Date
22 November 2017
Young Occupy protesters stick mini-banners with the words, "I want genuine universal suffrage", on their forehead, mimicking the banner that some hikers put on Lion Rock last week. Photo: CNSA
Young Occupy protesters stick mini-banners with the words, "I want genuine universal suffrage", on their forehead, mimicking the banner that some hikers put on Lion Rock last week. Photo: CNSA

Occupy campaign still going strong despite calls to retreat

The Occupy campaign is still going strong as it enters its second month.

The students and protesters are determined not to quit until the government commits itself to an electoral system with civic nomination.

But the campaign is in a deadlock after talks last week with the government led by Chief Secretary Carrie Lam concluded without the desired results for the students.

Now politicians and academics seem to be doing the government a favour in trying to persuade the students and protesters to go home and resume their normal life after 30 days of protest with nothing achieved.

But as the students and protesters stand in a united front, the persuaders will find it hard to get them to end the campaign for the sake of “bringing the city back to normal”.

Joseph Chan and Benny Tai of the University of Hong Kong played a major role over the weekend in urging the students to retreat rather than to escalate the campaign to put further pressure on the government.

Chan, who also trained student leaders for their meeting with government officials last week, criticized the Hong Kong Federation of Students for getting dizzy with success after tens of thousands of people joined the campaign. He rebuked the students for not making a compromise with the government and preparing for the return of the roads to the public.

Tai, the Occupy Central co-founder who initiated the civil disobedience movement to fight for true democracy, suffered a blow with the botched poll to decide the next step of the campaign.

He said he is willing to talk to the anti-Occupy group led by Robert Chow on a territory-wide referendum so as to set the stage for a retreat.

The scholars’ advice came amid increasing opposition to the street occupation.

Members of the public, especially those from the low-income group, say their income has been hit by the blockade of major roads. Some pro-Beijing lawyers are launching legal action to have the roads cleared.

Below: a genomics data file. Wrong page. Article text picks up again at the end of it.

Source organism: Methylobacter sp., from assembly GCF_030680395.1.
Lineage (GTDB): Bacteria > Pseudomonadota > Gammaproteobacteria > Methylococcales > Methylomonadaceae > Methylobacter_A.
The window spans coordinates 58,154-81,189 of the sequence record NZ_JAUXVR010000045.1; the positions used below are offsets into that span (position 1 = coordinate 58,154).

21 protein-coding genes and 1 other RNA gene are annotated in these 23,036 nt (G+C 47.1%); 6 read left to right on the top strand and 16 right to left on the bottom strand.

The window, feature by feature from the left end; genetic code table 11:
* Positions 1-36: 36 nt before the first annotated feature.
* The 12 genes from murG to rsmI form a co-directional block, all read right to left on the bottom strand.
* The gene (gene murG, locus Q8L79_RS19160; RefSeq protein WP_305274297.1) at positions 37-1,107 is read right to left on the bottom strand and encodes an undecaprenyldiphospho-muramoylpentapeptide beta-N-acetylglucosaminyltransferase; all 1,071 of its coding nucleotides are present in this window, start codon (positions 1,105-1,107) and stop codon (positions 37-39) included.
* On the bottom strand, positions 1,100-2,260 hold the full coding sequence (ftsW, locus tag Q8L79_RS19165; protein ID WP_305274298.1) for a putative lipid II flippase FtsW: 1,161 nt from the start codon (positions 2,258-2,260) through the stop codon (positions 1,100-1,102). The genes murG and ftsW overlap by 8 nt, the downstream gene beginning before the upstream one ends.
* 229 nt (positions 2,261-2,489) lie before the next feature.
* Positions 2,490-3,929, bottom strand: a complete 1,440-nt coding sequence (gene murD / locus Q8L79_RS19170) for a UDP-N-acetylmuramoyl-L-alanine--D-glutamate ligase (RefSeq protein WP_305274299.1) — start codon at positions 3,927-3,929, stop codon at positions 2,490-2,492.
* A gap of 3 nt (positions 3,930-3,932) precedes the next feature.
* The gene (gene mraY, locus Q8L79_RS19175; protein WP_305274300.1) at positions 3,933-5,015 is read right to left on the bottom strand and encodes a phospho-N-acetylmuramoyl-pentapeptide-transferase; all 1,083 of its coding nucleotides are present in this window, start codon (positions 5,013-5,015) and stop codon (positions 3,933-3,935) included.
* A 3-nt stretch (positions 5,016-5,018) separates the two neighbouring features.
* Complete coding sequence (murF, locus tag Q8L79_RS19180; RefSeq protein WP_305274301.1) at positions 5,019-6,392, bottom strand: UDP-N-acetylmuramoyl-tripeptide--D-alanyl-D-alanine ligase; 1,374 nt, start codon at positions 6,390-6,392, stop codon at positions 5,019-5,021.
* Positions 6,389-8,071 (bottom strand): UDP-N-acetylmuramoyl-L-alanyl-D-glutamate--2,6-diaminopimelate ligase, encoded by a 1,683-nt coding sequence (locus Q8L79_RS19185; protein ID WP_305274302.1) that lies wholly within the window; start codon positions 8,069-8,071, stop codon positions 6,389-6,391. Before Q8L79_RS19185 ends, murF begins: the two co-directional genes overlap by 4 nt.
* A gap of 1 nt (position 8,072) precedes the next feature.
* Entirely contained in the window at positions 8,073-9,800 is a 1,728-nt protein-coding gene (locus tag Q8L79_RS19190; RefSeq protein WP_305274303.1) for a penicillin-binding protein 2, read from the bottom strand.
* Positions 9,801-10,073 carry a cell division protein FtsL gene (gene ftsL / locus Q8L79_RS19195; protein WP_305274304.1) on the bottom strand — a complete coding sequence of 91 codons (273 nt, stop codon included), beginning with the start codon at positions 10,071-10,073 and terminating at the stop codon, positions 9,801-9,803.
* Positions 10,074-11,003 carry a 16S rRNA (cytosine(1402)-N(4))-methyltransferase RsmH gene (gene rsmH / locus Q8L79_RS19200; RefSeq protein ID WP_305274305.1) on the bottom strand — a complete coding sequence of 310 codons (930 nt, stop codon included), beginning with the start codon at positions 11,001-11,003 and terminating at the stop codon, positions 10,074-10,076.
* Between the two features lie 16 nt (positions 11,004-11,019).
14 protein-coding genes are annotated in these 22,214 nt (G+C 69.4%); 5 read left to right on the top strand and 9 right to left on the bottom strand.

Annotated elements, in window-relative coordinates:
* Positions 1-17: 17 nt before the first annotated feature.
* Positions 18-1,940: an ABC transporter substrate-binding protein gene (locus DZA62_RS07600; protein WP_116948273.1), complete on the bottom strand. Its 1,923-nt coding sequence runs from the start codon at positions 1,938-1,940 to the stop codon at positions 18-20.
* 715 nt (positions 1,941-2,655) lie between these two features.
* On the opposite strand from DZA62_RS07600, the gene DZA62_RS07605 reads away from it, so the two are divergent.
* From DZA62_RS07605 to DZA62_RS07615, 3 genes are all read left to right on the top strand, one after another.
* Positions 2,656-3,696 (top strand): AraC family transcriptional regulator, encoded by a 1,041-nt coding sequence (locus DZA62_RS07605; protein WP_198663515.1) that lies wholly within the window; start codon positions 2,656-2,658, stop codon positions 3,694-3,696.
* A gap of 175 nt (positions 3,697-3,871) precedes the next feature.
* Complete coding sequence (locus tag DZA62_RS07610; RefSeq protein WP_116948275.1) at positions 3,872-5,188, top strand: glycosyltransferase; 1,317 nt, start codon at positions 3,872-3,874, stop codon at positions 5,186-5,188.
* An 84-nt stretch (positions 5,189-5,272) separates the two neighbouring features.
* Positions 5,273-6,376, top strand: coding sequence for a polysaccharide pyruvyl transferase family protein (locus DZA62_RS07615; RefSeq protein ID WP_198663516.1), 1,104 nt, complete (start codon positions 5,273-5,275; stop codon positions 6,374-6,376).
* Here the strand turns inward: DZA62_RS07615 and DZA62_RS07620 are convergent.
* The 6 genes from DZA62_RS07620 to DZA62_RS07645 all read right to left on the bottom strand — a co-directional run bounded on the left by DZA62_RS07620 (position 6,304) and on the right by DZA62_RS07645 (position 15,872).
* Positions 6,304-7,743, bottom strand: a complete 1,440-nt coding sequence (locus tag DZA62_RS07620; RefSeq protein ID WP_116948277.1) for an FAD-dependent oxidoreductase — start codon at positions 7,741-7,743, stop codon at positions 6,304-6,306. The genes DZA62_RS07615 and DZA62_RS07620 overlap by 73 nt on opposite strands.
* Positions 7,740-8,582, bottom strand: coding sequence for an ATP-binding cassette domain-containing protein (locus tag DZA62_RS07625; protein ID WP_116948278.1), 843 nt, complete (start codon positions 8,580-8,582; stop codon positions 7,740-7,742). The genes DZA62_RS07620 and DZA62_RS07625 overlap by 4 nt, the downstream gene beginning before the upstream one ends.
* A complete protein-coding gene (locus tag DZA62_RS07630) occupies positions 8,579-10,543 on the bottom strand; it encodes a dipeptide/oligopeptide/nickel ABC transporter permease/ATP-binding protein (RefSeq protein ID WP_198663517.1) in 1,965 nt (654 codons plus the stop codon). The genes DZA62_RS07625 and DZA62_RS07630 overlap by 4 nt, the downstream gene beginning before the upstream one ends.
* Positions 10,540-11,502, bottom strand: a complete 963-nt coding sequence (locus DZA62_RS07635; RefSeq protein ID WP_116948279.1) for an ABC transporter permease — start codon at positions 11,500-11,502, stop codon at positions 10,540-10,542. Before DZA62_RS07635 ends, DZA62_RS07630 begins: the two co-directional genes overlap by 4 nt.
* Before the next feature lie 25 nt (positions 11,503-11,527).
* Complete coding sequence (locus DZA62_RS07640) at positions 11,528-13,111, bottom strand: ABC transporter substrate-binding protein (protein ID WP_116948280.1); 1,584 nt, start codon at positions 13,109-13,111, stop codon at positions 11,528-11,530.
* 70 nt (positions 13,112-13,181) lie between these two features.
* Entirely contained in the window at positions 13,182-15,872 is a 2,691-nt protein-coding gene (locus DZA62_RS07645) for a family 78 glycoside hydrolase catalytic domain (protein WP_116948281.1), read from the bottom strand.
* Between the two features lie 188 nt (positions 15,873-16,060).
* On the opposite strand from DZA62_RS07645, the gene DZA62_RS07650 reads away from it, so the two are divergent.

No one is playing a key leadership role as the Occupy campaign continues in Admiralty, Causeway Bay and Mong Kok. This makes a consensus on whether to retreat or not difficult.

Mong Kok is an example of protesters’ power. They re-occupied the road after the police cleared it two weeks ago.

Some protesters refused to be represented by the student groups and Occupy Central, declaring their independence from any political affiliation.

Still, the students may work out a plan for a possible retreat in the near future or scale down the area of occupation to placate the public. In Causeway Bay, for instance, the tramway could be cleared to enable tram service to resume.

However, if the Occupy campaign continues, there could be a chance of success, according to Wang Dan, a student leader of the Tiananmen Square movement in 1989.

Wang said the ball is now in the court of the Beijing and Hong Kong governments, given they have yet to respond positively to the students’ demand. If the Hong Kong administration fails to govern Hong Kong, there could be a chance for a compromise.

The students should work together with pro-democracy politicians and scholars outside the protest zones to raise public awareness of the harmful effect of Beijing-imposed democracy, as well as to expand the non-cooperation movement to put pressure on the authorities.

It could be a smart move for the scholars to convince government officials, including those from Beijing, to visit the protest zones to listen to their appeal for true democracy. It is not time for protesters to retreat.

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SC/JP/JL

EJ Insight writer

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